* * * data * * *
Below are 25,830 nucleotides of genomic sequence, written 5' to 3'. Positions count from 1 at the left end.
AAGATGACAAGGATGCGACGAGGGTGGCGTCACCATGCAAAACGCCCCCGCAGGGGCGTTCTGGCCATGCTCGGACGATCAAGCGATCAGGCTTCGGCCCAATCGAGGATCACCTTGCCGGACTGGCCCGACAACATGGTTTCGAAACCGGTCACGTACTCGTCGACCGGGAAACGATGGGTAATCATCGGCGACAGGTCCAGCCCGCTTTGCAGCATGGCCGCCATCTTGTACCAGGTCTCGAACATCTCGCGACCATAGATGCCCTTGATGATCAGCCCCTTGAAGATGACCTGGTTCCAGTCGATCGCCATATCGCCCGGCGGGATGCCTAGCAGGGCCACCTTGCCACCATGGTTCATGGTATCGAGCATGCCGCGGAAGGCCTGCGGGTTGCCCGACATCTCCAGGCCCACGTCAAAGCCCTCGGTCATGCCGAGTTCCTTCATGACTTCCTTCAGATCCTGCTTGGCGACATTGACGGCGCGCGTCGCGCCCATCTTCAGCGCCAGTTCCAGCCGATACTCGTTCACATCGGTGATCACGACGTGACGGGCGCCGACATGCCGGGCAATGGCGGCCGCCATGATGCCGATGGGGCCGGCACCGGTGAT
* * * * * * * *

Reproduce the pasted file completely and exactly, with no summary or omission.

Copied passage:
Below are 25,830 nucleotides of genomic sequence, written 5' to 3'. Positions count from 1 at the left end.
AAGATGACAAGGATGCGACGAGGGTGGCGTCACCATGCAAAACGCCCCCGCAGGGGCGTTCTGGCCATGCTCGGACGATCAAGCGATCAGGCTTCGGCCCAATCGAGGATCACCTTGCCGGACTGGCCCGACAACATGGTTTCGAAACCGGTCACGTACTCGTCGACCGGGAAACGATGGGTAATCATCGGCGACAGGTCCAGCCCGCTTTGCAGCATGGCCGCCATCTTGTACCAGGTCTCGAACATCTCGCGACCATAGATGCCCTTGATGATCAGCCCCTTGAAGATGACCTGGTTCCAGTCGATCGCCATATCGCCCGGCGGGATGCCTAGCAGGGCCACCTTGCCACCATGGTTCATGGTATCGAGCATGCCGCGGAAGGCCTGCGGGTTGCCCGACATCTCCAGGCCCACGTCAAAGCCCTCGGTCATGCCGAGTTCCTTCATGACTTCCTTCAGATCCTGCTTGGCGACATTGACGGCGCGCGTCGCGCCCATCTTCAGCGCCAGTTCCAGCCGATACTCGTTCACATCGGTGATCACGACGTGACGGGCGCCGACATGCCGGGCAATGGCGGCCGCCATGATGCCGATGGGGCCGGCACCGGTGAT